BUNCHEONG
'분청'(Buncheong)

 
덤벙 (Dumbung) is one of the techniques of 분청 (buncheong) pottery – where you simply dip your clay vessel in a white slip clay. The main characteristics are the white slip clay dripping patterns and the natural area where the white slip clay isn’t covered. 분청 (Buncheong) is a form of pottery unique to Korea, first emerging at the end of the 14th century and lasting for about two centuries. 분청 (Buncheong) ware is marked by crude forms and child-like motifs with a coarse texture.

분청 (Buncheong) ware was developed by different regional people and were designed to be practical. Therefore, 분청 (buncheong) ware has certain freedom in the styles and forms that are produced -  unrestricted by any criteria. These traits are considered to be an important value by the ceramists today and 분청 (buncheong) is still practiced by many Korean artists.
1. Mix the clay up to the specific needs and blend together.
2. Throw the clay onto the wheel and mould the clay form.
3. Refine the vessel with tools.
4. 덤벙 (Dumbung) technique – dip the vessel into a white slip clay.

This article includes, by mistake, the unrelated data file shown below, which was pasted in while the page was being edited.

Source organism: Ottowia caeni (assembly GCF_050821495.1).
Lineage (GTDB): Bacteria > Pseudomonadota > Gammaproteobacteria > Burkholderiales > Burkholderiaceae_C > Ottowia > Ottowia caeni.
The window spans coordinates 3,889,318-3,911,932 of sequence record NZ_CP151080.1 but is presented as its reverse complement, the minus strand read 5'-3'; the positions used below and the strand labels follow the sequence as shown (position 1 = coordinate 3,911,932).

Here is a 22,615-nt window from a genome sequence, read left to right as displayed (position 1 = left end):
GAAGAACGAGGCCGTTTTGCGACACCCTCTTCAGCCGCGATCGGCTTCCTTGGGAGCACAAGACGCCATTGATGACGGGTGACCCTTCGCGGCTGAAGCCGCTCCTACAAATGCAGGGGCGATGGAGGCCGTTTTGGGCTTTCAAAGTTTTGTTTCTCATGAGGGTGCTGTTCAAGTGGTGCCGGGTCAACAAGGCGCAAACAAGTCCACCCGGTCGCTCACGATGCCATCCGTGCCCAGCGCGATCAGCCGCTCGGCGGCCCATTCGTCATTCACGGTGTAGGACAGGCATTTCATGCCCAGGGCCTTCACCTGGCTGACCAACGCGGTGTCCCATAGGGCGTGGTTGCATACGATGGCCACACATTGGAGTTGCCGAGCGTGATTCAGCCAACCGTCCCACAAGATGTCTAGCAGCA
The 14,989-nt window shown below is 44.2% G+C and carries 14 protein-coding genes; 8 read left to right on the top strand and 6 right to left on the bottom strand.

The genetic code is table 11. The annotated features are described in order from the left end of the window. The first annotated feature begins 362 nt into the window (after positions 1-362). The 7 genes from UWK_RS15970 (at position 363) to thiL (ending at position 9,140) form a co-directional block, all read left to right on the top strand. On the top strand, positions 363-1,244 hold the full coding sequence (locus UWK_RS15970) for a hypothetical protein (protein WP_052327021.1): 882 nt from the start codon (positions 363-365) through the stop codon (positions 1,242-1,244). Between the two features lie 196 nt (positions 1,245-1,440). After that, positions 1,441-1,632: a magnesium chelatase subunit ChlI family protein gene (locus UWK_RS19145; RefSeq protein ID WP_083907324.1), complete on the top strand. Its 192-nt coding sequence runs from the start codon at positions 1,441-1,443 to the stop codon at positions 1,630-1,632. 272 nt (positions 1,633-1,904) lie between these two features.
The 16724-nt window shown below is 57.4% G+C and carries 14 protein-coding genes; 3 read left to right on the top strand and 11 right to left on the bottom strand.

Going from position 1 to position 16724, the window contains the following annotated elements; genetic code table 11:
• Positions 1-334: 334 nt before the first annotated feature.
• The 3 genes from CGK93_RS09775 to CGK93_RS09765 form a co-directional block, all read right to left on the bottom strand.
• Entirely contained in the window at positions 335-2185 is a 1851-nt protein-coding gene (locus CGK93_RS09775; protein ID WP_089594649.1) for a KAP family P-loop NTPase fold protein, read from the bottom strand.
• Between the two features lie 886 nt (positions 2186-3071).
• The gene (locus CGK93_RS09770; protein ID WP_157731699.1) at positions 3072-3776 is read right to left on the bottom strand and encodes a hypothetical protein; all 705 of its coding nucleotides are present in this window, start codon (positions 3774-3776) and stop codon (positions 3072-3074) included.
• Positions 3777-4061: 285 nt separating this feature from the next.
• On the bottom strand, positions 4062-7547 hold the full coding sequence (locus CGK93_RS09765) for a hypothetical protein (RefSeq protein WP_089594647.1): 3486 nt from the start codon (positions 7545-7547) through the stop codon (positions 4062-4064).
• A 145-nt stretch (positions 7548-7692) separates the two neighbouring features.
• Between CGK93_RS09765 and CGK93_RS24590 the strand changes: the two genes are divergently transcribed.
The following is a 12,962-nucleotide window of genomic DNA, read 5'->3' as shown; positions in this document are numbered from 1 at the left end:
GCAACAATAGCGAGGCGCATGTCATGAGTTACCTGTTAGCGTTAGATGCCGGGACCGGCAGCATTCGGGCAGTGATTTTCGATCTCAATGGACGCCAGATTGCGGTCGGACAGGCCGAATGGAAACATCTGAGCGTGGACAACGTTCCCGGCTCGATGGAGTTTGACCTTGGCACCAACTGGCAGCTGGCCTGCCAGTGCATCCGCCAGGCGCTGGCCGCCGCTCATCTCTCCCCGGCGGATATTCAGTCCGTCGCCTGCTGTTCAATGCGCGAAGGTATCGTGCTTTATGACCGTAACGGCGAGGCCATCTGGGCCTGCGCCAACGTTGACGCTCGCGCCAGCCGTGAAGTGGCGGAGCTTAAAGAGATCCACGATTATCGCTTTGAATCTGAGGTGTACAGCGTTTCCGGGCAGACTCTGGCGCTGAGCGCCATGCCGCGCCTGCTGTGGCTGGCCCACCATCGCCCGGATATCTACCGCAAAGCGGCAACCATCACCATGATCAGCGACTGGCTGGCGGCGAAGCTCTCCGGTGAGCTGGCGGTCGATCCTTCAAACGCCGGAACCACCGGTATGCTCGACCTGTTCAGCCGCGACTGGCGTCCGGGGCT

1. Mix the clay up to the specific needs and blend together.
2. Throw the clay onto the wheel and mould the clay form.
3. Refine the vessel with tools.
4. 덤벙 (Dumbung) technique – dip the vessel into a white slip clay.
5. The vessel is completely covered in white slip clay except where the hand is holding the vessel.
6. Dry the vessels.
7. The vessels are fired between 1000–1350 celsius degrees inside the wood kiln. 
8. The temperature is controlled by adding soil and wood.
5. The vessel is completely covered in white slip clay except where the hand is holding the vessel.
6. Dry the vessels.
7. The vessels are fired between 1000–1350 celsius degrees inside the wood kiln. 
8. The temperature is controlled by adding soil and wood.
9. Reaching the end of the firing.
10. The part where the hand was holding the vessel leaves a natural pattern on the vessel.
11. The unique texture is created by the fire – exposing the iron in the clay.
9. Reaching the end of the firing.
10. The part where the hand was holding the vessel leaves a natural pattern on the vessel.
11. The unique texture is created by the fire – exposing the iron in the clay.

© Images provided by
– Sung Wook Park
– Cultural Heritage Administration


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